Hope everyone if off to a great start to the week. This recap talks about the second Christian Morals & Ethics class & “More Than One Way to Shep” sermon from July 29th. The audio links are below –
Class Link – “Ethics #2 – Consequential Ism & Authority”
Sermon Link – “More Than One Way to Shep” – July 29th
- Sermon in a sentence: Shepherding is more than tending & protecting the sheep, but following Jesus’ example through your relationships in also being a mentor & equipper.
- Again, remember that while these principles talked about the last two weeks do apply to our congregational leadership, they apply to every Christian.
- I pointedly forgot the book Mentor Graham recommended to Abraham Lincoln. The book was Kirkham’s Grammar, an incredibly boring & thick book, but this was the book Lincoln walked 6 miles to and 6 miles back to get, and is credited with directly influencing Lincoln’s prose, best seen in the Gettysburg Address, experts say.
CLASS REFLECTIONS & NOTES
This second class was one I’ve been looking forward to since we first decided to do a class on ethics. We looked at some -isms that have influenced our culture – multiculturalism, pluralism, relativism – some influences in ethics – situational & emotive ethics – & finally ended with the source & authority for Christian ethics. The answer wasn’t what the class expected it seems, and I’m not going to go into great detail of the answer here. If you weren’t able to make it to the class, I invite you to listen to the recording. We’ll continue that direct thought & expound upon it in two weeks, the Sunday after camp.
I would like to just elaborate with one thought on how “Because the Bible says so” isn’t a valid source for ethics. I believe this is particularly important in modern culture as the Bible is arguably less ‘valid’ for more people than ever. I know from my personal studies with people of all ages, with Science claiming to be able to answer every question, and the aforementioned abuse of multiculturalism more rampant, the Bible is being relegated to just another ancient text from some other ancient writer about some other ancient god. Most of us who attend class have been a Christian for a while and might not even stop to consider how God & Scripture, and therefore what He & it says, would be viewed by someone who views it simply as another outdated book. Not to mention that it is fairly easy to remind Christians of the myriad of historical abuses in the name of Scripture which we can’t deny.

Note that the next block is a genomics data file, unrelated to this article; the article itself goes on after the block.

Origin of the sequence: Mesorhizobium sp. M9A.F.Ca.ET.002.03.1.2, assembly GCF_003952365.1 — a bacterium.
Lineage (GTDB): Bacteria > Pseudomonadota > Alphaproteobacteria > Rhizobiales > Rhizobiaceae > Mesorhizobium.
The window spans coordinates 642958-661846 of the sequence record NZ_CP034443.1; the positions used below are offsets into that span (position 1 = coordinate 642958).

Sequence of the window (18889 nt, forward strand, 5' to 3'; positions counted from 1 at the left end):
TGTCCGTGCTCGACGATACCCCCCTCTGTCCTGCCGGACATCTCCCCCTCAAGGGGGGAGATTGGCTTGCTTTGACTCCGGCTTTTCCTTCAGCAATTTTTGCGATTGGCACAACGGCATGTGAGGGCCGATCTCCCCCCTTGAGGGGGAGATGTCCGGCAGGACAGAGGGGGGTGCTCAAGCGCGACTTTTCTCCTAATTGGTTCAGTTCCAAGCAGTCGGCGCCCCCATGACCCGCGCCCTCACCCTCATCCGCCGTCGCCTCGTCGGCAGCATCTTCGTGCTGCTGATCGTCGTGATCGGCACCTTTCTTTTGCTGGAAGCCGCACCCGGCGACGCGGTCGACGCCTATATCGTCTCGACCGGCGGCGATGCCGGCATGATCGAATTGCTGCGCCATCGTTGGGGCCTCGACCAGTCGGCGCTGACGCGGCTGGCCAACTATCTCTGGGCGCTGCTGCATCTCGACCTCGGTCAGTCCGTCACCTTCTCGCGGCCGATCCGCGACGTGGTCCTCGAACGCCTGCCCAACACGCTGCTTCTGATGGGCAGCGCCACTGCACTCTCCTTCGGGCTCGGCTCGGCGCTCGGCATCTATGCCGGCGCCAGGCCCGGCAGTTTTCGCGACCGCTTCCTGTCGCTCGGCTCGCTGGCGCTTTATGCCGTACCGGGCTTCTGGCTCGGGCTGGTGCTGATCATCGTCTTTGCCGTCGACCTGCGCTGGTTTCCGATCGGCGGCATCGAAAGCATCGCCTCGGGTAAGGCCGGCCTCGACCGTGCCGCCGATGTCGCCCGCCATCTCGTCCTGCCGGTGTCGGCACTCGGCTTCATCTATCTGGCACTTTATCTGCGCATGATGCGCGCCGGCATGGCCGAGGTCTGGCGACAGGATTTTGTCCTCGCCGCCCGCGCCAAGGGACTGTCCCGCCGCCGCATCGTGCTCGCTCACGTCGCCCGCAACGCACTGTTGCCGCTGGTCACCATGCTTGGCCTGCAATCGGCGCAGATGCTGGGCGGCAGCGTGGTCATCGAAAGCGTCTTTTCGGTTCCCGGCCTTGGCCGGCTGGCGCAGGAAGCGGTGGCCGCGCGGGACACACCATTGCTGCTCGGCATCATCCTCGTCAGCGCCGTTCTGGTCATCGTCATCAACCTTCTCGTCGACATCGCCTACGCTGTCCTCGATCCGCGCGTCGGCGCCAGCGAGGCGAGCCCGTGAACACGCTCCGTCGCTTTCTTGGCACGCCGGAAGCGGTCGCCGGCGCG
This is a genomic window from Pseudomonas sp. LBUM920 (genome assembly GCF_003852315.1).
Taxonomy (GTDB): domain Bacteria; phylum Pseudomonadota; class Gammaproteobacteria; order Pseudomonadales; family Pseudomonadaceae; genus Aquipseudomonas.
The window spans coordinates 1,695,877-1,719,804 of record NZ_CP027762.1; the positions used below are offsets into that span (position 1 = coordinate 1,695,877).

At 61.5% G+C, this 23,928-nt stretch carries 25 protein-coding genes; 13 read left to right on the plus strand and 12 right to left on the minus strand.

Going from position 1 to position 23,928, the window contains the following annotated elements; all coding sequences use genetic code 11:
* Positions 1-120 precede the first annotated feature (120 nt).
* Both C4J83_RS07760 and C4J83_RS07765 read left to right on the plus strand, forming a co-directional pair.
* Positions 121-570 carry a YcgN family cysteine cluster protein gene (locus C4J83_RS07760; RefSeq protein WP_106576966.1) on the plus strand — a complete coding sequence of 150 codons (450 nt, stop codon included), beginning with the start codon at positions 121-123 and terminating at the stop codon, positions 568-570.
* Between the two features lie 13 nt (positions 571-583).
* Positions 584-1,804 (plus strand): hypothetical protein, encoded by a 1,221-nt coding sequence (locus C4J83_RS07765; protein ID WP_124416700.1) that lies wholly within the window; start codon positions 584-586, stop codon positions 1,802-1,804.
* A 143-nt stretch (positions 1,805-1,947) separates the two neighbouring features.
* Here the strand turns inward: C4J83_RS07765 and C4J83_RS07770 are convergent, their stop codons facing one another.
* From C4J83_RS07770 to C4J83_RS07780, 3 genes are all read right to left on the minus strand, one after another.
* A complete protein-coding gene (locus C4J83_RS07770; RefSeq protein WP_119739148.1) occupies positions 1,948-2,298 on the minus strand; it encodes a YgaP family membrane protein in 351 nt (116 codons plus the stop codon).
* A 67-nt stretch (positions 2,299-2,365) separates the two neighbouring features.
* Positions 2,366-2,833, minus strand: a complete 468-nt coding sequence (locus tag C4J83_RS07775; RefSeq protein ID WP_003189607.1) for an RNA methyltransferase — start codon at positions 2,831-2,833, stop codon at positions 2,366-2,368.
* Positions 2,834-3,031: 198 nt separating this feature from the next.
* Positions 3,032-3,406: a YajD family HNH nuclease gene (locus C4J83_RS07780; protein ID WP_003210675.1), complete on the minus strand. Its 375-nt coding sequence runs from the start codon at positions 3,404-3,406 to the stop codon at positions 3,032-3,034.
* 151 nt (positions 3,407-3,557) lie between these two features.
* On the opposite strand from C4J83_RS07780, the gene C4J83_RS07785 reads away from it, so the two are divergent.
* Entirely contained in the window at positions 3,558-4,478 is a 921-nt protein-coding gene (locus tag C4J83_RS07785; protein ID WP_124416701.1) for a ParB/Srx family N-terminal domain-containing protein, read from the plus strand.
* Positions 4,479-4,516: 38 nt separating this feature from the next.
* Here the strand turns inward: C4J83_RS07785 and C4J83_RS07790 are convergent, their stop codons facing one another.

Indeed, especially in this culture of faux-tolerance and blind acceptance, any writing, whether 2000 years old or last week, that condemns behavior and holds people accountable to moral ills, thereby acknowledging they even exist, is not to be tolerated or accepted, and any charge against it must be exploited. After all, Scripture itself says quite plainly, “There is no God….”
This is why it is exceptionally important to realize the proper source for authority & ethics, not only to have the right exegesis of Scripture, but our authority is who or what we’ll live by and therefore show to the world. I’d much rather be able to explain, talk about, & show the character of God than be beholden to explanations of irrelevant, non-contextual criticisms, wouldn’t you?
SERMON REFLECTIONS & NOTES
This sermon may have been something many of us already knew or were aware of, and I’ll grant that the things we’ve talked about the last two weeks have been simple, but not at all simplistic. The standard of shepherding to which not only our leaders are held but indeed all of us is a high one. Three thoughts that you may also know, but I still feel necessary to say.
- As blunt as it may sound, I do indeed mean it when I say no Christian has an excuse for not fulfilling their Kingdom role. This isn’t because I said so, but if we’re all members of the body of Christ, every part of our body is useful and essential at some point or another, even if not necessarily all the time. We all have a Kingdom role in shepherding, mentoring, or equipping someone. For some of us that looks like parenting, and for some who they can do this for is obvious. But for others it’s not so obvious. I encourage you to, if you’re not sure who & how to start or go about this, to just start trying, prayerfully asking God for an opportunity & the will to act when it comes.
- As blunt as that last one was, I do want us to remember that not all of us are the complete picture of shepherding, of leadership, Scripture describes. And it very well may be that you’re entire Kingdom role is to equip one person, or mentor one person at this one time. That may well be, but we’ll not know that until this life is done, so our work continues. Don’t try to be all of them if you’re not, but, much like skills and gifts, I imagine you already know if you can tend, mentor, or equip someone best. Or two out of the three, or the other two out of the three. If you need direction, please ask one of your shepherds or myself, and we can talk through it.
- I write & preach these things never to make us feel bad about our inaction or lack of confidence in knowing when, how, why to use who we are for God, nor ever to imply you’re not doing it already or not doing enough. But I do to teach those who may not know, to encourage those who do, to convict those that won’t, and to walk with those who are.
We’re all in this together, and I’m praying for you. Grace to you.